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back over that shadowed bit of history, such a transaction as is set forth in "Sis' Becky's Pickaninny" seems absolutely incredible, and moves our hearts to an outspoken rebellion that such things could ever have been, and yet the author does justice to every one in the tale. The tragic episodes which befall poor Becky arise wholly from her carelessness in not providing herself with a rabbit's foot! In this story more than in any other of the group does Mr. Chesnutt place before his readers the two kinds of masters, and a strong wave of irrepressible compassion sweeps over us as we grasp the tragical undercurrent of those lives bowed down with ignominy and shame. Through the medium of "The Gray Wolf's Ha'nt" and "Po' Sandy" the author pictures the every-day, pathetic side of the negro's life, and forcibly brings out that peculiar mysticism which may be the black man's inheritance from the Orient; the beliefs and super-stitions which have been transplanted along with the race. But across the darkest phase of the slave's life there flashes that quaint humor which saves even the most tragic scenes from too heavy a shadow of horror. So clever a master of literary skill, so keen a student of human nature is Mr. Chesnutt, that he never allows himself to drift into great gloom, but plays with an artistic touch on our emotions and our sense of humor in an equal degree.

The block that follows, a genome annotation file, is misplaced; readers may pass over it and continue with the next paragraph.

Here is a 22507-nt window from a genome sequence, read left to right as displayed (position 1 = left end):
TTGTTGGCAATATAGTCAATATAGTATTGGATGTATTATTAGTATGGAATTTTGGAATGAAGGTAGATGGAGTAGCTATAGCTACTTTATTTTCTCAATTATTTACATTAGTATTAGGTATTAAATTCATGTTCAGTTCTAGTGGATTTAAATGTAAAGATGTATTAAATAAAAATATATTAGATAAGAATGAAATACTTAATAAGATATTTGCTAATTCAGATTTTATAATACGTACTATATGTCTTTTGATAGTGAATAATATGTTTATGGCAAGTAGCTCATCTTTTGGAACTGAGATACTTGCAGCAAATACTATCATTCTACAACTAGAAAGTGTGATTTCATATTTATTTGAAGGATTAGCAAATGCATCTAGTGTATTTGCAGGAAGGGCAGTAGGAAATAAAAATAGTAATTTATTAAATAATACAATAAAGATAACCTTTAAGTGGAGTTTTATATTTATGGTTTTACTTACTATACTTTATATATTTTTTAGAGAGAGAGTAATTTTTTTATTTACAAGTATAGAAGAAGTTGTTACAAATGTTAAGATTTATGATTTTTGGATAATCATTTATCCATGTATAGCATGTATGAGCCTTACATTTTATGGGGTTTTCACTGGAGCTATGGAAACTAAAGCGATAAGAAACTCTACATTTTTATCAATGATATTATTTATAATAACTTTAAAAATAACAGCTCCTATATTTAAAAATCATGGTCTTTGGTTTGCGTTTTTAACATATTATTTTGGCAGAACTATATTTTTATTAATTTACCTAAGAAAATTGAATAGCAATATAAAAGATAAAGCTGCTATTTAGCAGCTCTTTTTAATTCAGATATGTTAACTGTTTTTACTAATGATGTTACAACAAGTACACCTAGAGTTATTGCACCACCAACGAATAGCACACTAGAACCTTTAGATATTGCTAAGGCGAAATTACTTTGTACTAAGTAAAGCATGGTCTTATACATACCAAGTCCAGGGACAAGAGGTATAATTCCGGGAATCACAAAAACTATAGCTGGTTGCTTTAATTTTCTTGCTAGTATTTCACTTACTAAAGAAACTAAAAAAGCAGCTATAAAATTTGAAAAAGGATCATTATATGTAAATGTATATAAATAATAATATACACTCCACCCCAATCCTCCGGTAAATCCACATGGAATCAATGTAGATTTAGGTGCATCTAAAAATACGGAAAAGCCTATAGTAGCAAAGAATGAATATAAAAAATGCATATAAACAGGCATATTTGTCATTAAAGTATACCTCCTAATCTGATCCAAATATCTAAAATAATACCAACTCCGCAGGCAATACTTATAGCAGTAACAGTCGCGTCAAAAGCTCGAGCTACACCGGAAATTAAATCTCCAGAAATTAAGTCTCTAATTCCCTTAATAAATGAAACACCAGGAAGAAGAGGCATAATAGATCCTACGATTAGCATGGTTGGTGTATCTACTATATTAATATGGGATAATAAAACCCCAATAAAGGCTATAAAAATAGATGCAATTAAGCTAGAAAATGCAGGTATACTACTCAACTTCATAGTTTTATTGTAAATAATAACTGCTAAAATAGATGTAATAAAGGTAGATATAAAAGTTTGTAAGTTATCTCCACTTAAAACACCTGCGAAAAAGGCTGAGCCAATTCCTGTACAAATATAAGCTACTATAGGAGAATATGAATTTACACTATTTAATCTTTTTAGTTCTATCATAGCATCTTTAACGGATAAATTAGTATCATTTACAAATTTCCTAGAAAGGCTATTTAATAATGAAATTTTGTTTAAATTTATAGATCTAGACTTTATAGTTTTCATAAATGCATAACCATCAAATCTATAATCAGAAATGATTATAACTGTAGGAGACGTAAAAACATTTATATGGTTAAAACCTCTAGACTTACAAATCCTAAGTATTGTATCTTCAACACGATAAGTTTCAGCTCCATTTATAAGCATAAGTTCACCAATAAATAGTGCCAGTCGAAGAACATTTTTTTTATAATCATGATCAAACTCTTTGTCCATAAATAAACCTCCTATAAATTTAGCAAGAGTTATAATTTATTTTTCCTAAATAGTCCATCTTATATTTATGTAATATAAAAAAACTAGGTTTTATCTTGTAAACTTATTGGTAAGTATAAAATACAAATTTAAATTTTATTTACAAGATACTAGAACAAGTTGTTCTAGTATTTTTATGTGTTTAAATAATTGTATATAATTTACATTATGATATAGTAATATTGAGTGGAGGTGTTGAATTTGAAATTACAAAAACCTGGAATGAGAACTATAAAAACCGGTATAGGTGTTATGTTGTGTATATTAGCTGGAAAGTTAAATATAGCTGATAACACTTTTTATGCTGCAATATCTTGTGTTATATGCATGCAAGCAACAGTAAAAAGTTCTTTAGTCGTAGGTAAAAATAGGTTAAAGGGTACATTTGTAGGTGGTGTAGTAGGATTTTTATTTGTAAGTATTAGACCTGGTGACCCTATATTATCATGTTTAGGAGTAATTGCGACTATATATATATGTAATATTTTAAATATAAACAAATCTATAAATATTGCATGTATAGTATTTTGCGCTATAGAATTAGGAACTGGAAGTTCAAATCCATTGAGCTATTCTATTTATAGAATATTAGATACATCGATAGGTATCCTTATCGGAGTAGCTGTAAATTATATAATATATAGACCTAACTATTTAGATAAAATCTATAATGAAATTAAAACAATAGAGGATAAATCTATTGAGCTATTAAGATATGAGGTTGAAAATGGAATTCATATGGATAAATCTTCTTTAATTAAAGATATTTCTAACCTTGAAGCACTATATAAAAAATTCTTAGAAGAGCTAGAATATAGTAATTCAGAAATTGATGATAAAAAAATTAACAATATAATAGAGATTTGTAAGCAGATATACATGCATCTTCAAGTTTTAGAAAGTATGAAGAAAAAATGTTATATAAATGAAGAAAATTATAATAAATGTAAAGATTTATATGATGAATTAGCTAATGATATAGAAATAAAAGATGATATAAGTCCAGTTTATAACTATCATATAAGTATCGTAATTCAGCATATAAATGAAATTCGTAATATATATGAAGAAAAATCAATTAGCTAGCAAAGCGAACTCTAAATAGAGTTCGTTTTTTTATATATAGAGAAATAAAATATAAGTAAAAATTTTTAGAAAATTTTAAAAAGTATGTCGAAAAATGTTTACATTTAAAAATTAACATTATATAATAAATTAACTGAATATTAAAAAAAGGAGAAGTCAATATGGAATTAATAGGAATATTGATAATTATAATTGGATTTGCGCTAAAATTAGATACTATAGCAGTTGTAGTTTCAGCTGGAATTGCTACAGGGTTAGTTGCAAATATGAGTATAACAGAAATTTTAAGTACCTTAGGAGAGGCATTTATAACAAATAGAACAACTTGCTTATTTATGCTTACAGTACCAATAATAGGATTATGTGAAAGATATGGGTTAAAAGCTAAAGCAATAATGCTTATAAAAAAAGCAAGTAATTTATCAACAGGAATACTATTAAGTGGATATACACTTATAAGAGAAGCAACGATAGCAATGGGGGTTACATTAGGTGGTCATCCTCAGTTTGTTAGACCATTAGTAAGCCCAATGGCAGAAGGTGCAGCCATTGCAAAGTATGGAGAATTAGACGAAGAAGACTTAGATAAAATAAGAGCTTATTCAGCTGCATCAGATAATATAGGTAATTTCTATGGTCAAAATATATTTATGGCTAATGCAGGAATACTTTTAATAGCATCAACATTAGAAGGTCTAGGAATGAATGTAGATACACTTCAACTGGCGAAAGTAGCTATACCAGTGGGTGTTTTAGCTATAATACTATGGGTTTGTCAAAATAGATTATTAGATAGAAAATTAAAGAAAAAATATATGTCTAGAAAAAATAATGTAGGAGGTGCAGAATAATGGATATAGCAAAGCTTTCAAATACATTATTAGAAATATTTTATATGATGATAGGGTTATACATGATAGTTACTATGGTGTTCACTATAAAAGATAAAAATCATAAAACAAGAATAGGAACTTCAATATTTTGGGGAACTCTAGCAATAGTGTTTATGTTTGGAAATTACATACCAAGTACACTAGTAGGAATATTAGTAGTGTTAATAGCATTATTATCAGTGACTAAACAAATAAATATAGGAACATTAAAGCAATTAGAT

In The Conjure Woman, while there are several interesting studies of white people, the main interest, to the thoughtful reader, centers in the phase of slave life presented. We have viewed the plantation negro from every side but his own, which is here shown in a manner that furnishes evidence of its truthfulness. Few of this generation, even in the South, know anything from personal observation of the institution of slavery, except from the baneful effects that still survive it; but these stories are so perfectly consistent with human nature, that, aside from the supernatural element, which is palpably a vehicle for the deeper thought underlying, the stories prove themselves. The Conjure Woman is a collection of quaint tales, with an admirable Southern setting, replete with the humor and tragedy of slavery, so skillfully blended that often one does not know where the one begins and the other ends. The dialect in which the story-teller speaks is smooth and readable, evidently a means and not an end, and Mr. Chesnutt's English is remarkable for its literary style and quality.